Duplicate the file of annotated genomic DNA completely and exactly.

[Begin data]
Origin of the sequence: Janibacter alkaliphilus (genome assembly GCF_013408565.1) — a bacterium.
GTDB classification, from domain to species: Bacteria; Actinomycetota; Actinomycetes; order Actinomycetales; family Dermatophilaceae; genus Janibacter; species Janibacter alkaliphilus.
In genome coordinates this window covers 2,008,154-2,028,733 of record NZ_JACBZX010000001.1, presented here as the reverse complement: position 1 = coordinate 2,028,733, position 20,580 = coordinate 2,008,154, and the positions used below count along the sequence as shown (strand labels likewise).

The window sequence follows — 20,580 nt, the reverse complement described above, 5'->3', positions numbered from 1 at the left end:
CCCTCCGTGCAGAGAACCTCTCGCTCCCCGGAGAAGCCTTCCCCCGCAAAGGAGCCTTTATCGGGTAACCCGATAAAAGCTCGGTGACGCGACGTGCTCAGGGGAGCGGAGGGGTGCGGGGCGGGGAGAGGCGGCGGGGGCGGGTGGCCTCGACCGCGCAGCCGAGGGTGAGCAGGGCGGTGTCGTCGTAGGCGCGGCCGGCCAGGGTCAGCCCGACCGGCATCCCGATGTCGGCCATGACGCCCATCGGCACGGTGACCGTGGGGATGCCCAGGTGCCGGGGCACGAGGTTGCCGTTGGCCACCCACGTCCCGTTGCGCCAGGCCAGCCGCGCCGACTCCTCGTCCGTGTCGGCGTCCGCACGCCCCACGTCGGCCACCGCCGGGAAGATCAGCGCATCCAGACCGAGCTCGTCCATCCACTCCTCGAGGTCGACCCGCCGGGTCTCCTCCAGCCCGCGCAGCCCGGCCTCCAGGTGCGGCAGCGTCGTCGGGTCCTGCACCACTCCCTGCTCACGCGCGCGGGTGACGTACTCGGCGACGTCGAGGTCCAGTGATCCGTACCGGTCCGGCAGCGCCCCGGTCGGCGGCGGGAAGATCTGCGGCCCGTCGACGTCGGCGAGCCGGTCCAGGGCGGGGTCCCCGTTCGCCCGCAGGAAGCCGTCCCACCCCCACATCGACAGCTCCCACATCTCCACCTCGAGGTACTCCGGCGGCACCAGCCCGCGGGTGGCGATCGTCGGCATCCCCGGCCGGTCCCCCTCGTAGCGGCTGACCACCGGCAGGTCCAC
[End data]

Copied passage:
Origin of the sequence: Janibacter alkaliphilus (genome assembly GCF_013408565.1) — a bacterium.
GTDB classification, from domain to species: Bacteria; Actinomycetota; Actinomycetes; order Actinomycetales; family Dermatophilaceae; genus Janibacter; species Janibacter alkaliphilus.
In genome coordinates this window covers 2,008,154-2,028,733 of record NZ_JACBZX010000001.1, presented here as the reverse complement: position 1 = coordinate 2,028,733, position 20,580 = coordinate 2,008,154, and the positions used below count along the sequence as shown (strand labels likewise).

The window sequence follows — 20,580 nt, the reverse complement described above, 5'->3', positions numbered from 1 at the left end:
CCCTCCGTGCAGAGAACCTCTCGCTCCCCGGAGAAGCCTTCCCCCGCAAAGGAGCCTTTATCGGGTAACCCGATAAAAGCTCGGTGACGCGACGTGCTCAGGGGAGCGGAGGGGTGCGGGGCGGGGAGAGGCGGCGGGGGCGGGTGGCCTCGACCGCGCAGCCGAGGGTGAGCAGGGCGGTGTCGTCGTAGGCGCGGCCGGCCAGGGTCAGCCCGACCGGCATCCCGATGTCGGCCATGACGCCCATCGGCACGGTGACCGTGGGGATGCCCAGGTGCCGGGGCACGAGGTTGCCGTTGGCCACCCACGTCCCGTTGCGCCAGGCCAGCCGCGCCGACTCCTCGTCCGTGTCGGCGTCCGCACGCCCCACGTCGGCCACCGCCGGGAAGATCAGCGCATCCAGACCGAGCTCGTCCATCCACTCCTCGAGGTCGACCCGCCGGGTCTCCTCCAGCCCGCGCAGCCCGGCCTCCAGGTGCGGCAGCGTCGTCGGGTCCTGCACCACTCCCTGCTCACGCGCGCGGGTGACGTACTCGGCGACGTCGAGGTCCAGTGATCCGTACCGGTCCGGCAGCGCCCCGGTCGGCGGCGGGAAGATCTGCGGCCCGTCGACGTCGGCGAGCCGGTCCAGGGCGGGGTCCCCGTTCGCCCGCAGGAAGCCGTCCCACCCCCACATCGACAGCTCCCACATCTCCACCTCGAGGTACTCCGGCGGCACCAGCCCGCGGGTGGCGATCGTCGGCATCCCCGGCCGGTCCCCCTCGTAGCGGCTGACCACCGGCAGGTCCAC